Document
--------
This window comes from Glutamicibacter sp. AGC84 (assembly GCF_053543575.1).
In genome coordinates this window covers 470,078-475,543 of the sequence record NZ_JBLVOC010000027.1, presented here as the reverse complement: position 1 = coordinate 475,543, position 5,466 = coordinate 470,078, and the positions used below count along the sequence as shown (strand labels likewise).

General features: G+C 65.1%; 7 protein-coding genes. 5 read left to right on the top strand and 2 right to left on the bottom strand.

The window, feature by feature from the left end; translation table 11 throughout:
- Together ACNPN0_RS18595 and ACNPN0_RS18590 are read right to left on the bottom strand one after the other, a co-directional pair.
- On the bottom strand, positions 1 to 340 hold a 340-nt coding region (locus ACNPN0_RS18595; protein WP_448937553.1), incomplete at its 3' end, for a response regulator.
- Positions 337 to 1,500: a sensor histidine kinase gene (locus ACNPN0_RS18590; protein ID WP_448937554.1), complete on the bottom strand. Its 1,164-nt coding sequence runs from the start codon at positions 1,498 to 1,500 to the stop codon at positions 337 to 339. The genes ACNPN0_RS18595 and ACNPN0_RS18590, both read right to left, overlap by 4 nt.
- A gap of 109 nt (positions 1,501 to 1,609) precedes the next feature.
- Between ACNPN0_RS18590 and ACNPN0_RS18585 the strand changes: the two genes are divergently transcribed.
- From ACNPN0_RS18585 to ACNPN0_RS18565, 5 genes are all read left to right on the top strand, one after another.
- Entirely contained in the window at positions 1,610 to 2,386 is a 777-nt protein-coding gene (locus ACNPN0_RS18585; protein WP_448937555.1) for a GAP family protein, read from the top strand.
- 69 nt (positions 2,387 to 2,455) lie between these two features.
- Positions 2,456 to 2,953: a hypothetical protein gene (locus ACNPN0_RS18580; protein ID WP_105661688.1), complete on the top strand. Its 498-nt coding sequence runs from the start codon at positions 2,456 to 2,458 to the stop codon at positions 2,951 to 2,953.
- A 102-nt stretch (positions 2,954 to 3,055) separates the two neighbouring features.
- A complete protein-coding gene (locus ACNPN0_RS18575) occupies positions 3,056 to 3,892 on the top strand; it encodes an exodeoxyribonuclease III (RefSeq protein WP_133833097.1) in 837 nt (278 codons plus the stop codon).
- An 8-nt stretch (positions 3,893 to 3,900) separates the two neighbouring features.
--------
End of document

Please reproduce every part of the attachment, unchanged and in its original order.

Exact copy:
This window comes from Glutamicibacter sp. AGC84 (assembly GCF_053543575.1).
In genome coordinates this window covers 470,078-475,543 of the sequence record NZ_JBLVOC010000027.1, presented here as the reverse complement: position 1 = coordinate 475,543, position 5,466 = coordinate 470,078, and the positions used below count along the sequence as shown (strand labels likewise).

General features: G+C 65.1%; 7 protein-coding genes. 5 read left to right on the top strand and 2 right to left on the bottom strand.

The window, feature by feature from the left end; translation table 11 throughout:
- Together ACNPN0_RS18595 and ACNPN0_RS18590 are read right to left on the bottom strand one after the other, a co-directional pair.
- On the bottom strand, positions 1 to 340 hold a 340-nt coding region (locus ACNPN0_RS18595; protein WP_448937553.1), incomplete at its 3' end, for a response regulator.
- Positions 337 to 1,500: a sensor histidine kinase gene (locus ACNPN0_RS18590; protein ID WP_448937554.1), complete on the bottom strand. Its 1,164-nt coding sequence runs from the start codon at positions 1,498 to 1,500 to the stop codon at positions 337 to 339. The genes ACNPN0_RS18595 and ACNPN0_RS18590, both read right to left, overlap by 4 nt.
- A gap of 109 nt (positions 1,501 to 1,609) precedes the next feature.
- Between ACNPN0_RS18590 and ACNPN0_RS18585 the strand changes: the two genes are divergently transcribed.
- From ACNPN0_RS18585 to ACNPN0_RS18565, 5 genes are all read left to right on the top strand, one after another.
- Entirely contained in the window at positions 1,610 to 2,386 is a 777-nt protein-coding gene (locus ACNPN0_RS18585; protein WP_448937555.1) for a GAP family protein, read from the top strand.
- 69 nt (positions 2,387 to 2,455) lie between these two features.
- Positions 2,456 to 2,953: a hypothetical protein gene (locus ACNPN0_RS18580; protein ID WP_105661688.1), complete on the top strand. Its 498-nt coding sequence runs from the start codon at positions 2,456 to 2,458 to the stop codon at positions 2,951 to 2,953.
- A 102-nt stretch (positions 2,954 to 3,055) separates the two neighbouring features.
- A complete protein-coding gene (locus ACNPN0_RS18575) occupies positions 3,056 to 3,892 on the top strand; it encodes an exodeoxyribonuclease III (RefSeq protein WP_133833097.1) in 837 nt (278 codons plus the stop codon).
- An 8-nt stretch (positions 3,893 to 3,900) separates the two neighbouring features.